With the American health care debate in full force, Big Think thought it an opportune time to put together a package on the subject. Today we roll out two interviews with experts on the industry: Yale political science professor Jacob Hacker, whose 2007 proposal "Healthcare for America" launched the public option to national prominence, and George Halvorson, CEO of Kaiser Permanente and author of the new book, “Health Care Will Not Reform Itself: A User’s Guide to Refocusing and Reforming American Health Care.” In addition, we recently polled some of the industry’s recognized thought leaders to ascertain their vision of the ideal medical plan. Should the U.S. have one single system, or should we piece together a patchwork of systems? Should we embrace a public health care option? Interesting insights that came out of the survey are highlighted after the jump.
Jacob Hacker offers his opinion of the bill just passed by the House of Representatives and predicts its ultimate fate. He assesses the Democrats' performance on the health care issue more generally, expressing satisfaction—but not surprise—at how much traction it's gained this year. Finally, he offers a few words of advice for ordinary citizens who feel like helpless spectators amid the Washington bickering—even as their coverage depends on its outcome.
George Halvorson discusses the necessity of an information technology revolution. Kaiser Permanente’s transformation to electronic medical records has resulted in serious health benefits for patients. “We created care plans for all the patients with heart conditions and made sure that we delivered on the care plan so that it was a team of primary care doctor, cardiologist, pharmacists, nurses, receptionist -- I mean a full care team relating to the patient, with care plans for each patient that we tracked through the computer, supported through the computer, and reminded people of the next thing to do through the computer. And we cut the death rate from both major forms of heart disease by 73 percent in two years.”
HIGHLIGHTS FROM INDUSTRY THOUGHT LEADERS:
*Our experts were split down the middle as to whether they wanted to see a new public plan created that provides coverage for a comprehensive set of benefits.
*They had some other ideas for how public programs should be amended:
-The government should assure provision of mandatory, national-pool catastrophic insurance for all.
-Less fortunate people should be allowed to participate in the system through direct aid.
-Medicare should be expanded to cover more of the chronically uninsured or uninsurable, but reimbursement to providers must be at an appropriate level.
*In terms of cost containment, our experts favored two ideas:
-Simplify health insurance administration by adopting standards for transactions, including timely and transparent claims and denial management processes and use of standard electronic transactions.
-Require insurers to adopt uniform billing and claims forms.
*They had some other innovative ideas for cost containment:
- A “base-cutting” model: set up an independent expert Board to recommend quality best practices and control prices.
- Cap profits of insurers.
-Self-referral and ownership of hospitals, outpatient surgery centers and other "self--referral" entities should be prohibited. -Corporate practice of medicine laws that prohibit hospitals from employing physicians should be eliminated.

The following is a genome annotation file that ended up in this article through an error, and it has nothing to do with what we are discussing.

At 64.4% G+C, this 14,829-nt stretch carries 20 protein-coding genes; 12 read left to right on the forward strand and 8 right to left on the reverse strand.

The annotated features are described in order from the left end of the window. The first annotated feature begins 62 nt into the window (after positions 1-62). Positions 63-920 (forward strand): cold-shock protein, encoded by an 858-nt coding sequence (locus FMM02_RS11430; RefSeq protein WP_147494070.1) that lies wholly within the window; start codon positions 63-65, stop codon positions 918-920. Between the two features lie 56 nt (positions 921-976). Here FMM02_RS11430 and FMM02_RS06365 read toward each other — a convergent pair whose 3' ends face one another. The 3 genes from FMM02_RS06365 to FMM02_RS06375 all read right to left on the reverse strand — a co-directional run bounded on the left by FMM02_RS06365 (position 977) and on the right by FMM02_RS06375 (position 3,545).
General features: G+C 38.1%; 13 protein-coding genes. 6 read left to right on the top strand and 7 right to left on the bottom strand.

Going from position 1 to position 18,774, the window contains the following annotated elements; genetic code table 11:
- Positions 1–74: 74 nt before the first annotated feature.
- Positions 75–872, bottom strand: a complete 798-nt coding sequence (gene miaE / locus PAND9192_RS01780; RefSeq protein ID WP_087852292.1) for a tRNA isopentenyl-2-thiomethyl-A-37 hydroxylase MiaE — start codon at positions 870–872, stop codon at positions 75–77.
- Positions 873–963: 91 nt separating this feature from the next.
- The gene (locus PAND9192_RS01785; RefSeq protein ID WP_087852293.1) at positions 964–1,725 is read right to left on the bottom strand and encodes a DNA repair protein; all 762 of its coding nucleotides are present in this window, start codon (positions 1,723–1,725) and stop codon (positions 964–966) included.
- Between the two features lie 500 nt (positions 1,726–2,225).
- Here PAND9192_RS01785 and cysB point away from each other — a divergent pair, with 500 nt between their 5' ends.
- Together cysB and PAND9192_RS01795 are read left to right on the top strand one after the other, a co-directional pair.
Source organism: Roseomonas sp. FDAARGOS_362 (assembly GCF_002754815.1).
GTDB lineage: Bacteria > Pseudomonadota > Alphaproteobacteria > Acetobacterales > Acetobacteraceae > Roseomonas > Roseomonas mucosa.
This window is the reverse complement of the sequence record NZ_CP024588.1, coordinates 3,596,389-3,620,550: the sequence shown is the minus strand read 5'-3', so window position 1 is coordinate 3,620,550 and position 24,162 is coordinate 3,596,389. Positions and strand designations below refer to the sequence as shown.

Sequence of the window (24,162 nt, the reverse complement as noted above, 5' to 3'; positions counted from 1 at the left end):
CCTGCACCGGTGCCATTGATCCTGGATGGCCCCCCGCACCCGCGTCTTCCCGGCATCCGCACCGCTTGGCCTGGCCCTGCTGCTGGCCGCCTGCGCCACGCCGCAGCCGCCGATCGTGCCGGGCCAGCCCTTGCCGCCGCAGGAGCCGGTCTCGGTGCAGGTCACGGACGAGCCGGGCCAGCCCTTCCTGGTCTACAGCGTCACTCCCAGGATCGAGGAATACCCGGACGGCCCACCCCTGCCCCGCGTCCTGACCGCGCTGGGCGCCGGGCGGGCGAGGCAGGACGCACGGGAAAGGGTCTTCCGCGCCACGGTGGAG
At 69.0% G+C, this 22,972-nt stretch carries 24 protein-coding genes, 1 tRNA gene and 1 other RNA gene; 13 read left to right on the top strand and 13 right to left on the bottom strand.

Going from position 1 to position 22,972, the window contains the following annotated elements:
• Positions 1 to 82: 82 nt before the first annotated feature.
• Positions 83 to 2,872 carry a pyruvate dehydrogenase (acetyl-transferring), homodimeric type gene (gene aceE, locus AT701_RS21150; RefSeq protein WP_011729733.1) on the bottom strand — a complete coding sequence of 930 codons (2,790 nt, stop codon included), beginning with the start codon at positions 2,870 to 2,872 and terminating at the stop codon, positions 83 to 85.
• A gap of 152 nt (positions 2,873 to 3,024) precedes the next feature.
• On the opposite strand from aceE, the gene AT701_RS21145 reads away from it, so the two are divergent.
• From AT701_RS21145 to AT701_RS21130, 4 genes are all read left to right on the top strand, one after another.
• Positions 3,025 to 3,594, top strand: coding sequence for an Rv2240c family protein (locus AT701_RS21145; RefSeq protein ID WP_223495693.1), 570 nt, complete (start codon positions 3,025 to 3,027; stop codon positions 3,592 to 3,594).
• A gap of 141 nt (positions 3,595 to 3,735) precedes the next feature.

-Create instate value based purchasing to reward quality and utilization rather than inventing volume.
*When it came to quality control—how can we raise the standard of care?—our experts favored two proposals:
-Encourage states to develop alternatives to the current civil litigation system as a way to improve patient safety, reduce medical errors, increase the availability of a prompt and fair resolution of disputes, and improve access to liability insurance, while preserving an individual’s right to seek redress in court.
-Provide grants for improving health system efficiency, including grants to establish community health teams to support a medical home model, medication management services, regional emergency care and trauma systems.
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We take fewer mental pictures per second.
- Recent memories run in our brains like sped-up old movies.
- In childhood, we capture images in our memory much more quickly.
- The complexities of grownup neural pathways are no match for the direct routes of young brains.
It's not just a case of "what doesn't kill you makes you stronger."
- A new study suggests children who endure trauma grow up to be adults with more empathy than others.
- The effect is not universal, however. Only one kind of empathy was greatly effected.
- The study may lead to further investigations into how people cope with trauma and lead to new ways to help victims bounce back.
It's one of the most consistent patterns in the unviverse. What causes it?
- Spinning discs are everywhere – just look at our solar system, the rings of Saturn, and all the spiral galaxies in the universe.
- Spinning discs are the result of two things: The force of gravity and a phenomenon in physics called the conservation of angular momentum.
- Gravity brings matter together; the closer the matter gets, the more it accelerates – much like an ice skater who spins faster and faster the closer their arms get to their body. Then, this spinning cloud collapses due to up and down and diagonal collisions that cancel each other out until the only motion they have in common is the spin – and voila: A flat disc.
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